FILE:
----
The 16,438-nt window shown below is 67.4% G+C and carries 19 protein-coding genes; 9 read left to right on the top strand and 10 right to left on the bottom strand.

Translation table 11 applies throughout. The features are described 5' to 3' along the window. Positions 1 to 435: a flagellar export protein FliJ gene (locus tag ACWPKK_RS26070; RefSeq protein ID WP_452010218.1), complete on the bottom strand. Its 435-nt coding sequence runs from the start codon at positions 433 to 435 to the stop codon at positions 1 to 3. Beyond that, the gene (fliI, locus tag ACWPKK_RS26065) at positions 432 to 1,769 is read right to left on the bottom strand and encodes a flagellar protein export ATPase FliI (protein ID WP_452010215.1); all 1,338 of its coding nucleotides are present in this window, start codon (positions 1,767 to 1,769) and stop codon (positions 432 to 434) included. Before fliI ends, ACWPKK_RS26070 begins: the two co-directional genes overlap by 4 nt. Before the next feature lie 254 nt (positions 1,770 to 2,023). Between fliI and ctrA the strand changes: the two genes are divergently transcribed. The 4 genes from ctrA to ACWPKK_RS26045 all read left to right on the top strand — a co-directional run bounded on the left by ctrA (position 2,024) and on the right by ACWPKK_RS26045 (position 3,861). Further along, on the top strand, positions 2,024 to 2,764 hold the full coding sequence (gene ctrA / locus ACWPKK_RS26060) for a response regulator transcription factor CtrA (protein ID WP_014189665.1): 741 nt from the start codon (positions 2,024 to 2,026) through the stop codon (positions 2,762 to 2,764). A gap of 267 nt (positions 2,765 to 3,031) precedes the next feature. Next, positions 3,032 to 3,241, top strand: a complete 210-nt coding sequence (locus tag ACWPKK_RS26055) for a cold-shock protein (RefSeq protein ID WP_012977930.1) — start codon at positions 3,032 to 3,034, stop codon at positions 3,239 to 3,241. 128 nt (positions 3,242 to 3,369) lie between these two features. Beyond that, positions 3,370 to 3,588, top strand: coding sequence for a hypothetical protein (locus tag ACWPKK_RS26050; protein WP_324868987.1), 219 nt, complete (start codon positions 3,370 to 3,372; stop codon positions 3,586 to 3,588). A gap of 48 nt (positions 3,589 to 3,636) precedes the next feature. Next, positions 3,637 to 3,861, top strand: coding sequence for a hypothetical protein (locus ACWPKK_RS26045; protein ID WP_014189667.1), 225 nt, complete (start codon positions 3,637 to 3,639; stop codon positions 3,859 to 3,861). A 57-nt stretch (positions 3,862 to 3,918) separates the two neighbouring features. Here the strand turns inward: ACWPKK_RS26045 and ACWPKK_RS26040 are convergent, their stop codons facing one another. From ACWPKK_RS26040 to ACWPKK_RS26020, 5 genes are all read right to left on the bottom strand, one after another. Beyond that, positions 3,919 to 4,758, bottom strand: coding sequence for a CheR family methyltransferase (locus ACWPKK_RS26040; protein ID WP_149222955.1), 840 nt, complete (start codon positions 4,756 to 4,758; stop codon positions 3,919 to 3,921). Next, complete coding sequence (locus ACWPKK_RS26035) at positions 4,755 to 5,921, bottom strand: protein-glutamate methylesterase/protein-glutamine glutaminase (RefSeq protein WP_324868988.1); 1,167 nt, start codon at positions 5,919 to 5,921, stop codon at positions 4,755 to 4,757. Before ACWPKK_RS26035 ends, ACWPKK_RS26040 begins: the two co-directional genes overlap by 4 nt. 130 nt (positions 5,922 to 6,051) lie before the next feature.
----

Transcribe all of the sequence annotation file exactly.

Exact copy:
The 16,438-nt window shown below is 67.4% G+C and carries 19 protein-coding genes; 9 read left to right on the top strand and 10 right to left on the bottom strand.

Translation table 11 applies throughout. The features are described 5' to 3' along the window. Positions 1 to 435: a flagellar export protein FliJ gene (locus tag ACWPKK_RS26070; RefSeq protein ID WP_452010218.1), complete on the bottom strand. Its 435-nt coding sequence runs from the start codon at positions 433 to 435 to the stop codon at positions 1 to 3. Beyond that, the gene (fliI, locus tag ACWPKK_RS26065) at positions 432 to 1,769 is read right to left on the bottom strand and encodes a flagellar protein export ATPase FliI (protein ID WP_452010215.1); all 1,338 of its coding nucleotides are present in this window, start codon (positions 1,767 to 1,769) and stop codon (positions 432 to 434) included. Before fliI ends, ACWPKK_RS26070 begins: the two co-directional genes overlap by 4 nt. Before the next feature lie 254 nt (positions 1,770 to 2,023). Between fliI and ctrA the strand changes: the two genes are divergently transcribed. The 4 genes from ctrA to ACWPKK_RS26045 all read left to right on the top strand — a co-directional run bounded on the left by ctrA (position 2,024) and on the right by ACWPKK_RS26045 (position 3,861). Further along, on the top strand, positions 2,024 to 2,764 hold the full coding sequence (gene ctrA / locus ACWPKK_RS26060) for a response regulator transcription factor CtrA (protein ID WP_014189665.1): 741 nt from the start codon (positions 2,024 to 2,026) through the stop codon (positions 2,762 to 2,764). A gap of 267 nt (positions 2,765 to 3,031) precedes the next feature. Next, positions 3,032 to 3,241, top strand: a complete 210-nt coding sequence (locus tag ACWPKK_RS26055) for a cold-shock protein (RefSeq protein ID WP_012977930.1) — start codon at positions 3,032 to 3,034, stop codon at positions 3,239 to 3,241. 128 nt (positions 3,242 to 3,369) lie between these two features. Beyond that, positions 3,370 to 3,588, top strand: coding sequence for a hypothetical protein (locus tag ACWPKK_RS26050; protein WP_324868987.1), 219 nt, complete (start codon positions 3,370 to 3,372; stop codon positions 3,586 to 3,588). A gap of 48 nt (positions 3,589 to 3,636) precedes the next feature. Next, positions 3,637 to 3,861, top strand: coding sequence for a hypothetical protein (locus ACWPKK_RS26045; protein ID WP_014189667.1), 225 nt, complete (start codon positions 3,637 to 3,639; stop codon positions 3,859 to 3,861). A 57-nt stretch (positions 3,862 to 3,918) separates the two neighbouring features. Here the strand turns inward: ACWPKK_RS26045 and ACWPKK_RS26040 are convergent, their stop codons facing one another. From ACWPKK_RS26040 to ACWPKK_RS26020, 5 genes are all read right to left on the bottom strand, one after another. Beyond that, positions 3,919 to 4,758, bottom strand: coding sequence for a CheR family methyltransferase (locus ACWPKK_RS26040; protein ID WP_149222955.1), 840 nt, complete (start codon positions 4,756 to 4,758; stop codon positions 3,919 to 3,921). Next, complete coding sequence (locus ACWPKK_RS26035) at positions 4,755 to 5,921, bottom strand: protein-glutamate methylesterase/protein-glutamine glutaminase (RefSeq protein WP_324868988.1); 1,167 nt, start codon at positions 5,919 to 5,921, stop codon at positions 4,755 to 4,757. Before ACWPKK_RS26035 ends, ACWPKK_RS26040 begins: the two co-directional genes overlap by 4 nt. 130 nt (positions 5,922 to 6,051) lie before the next feature.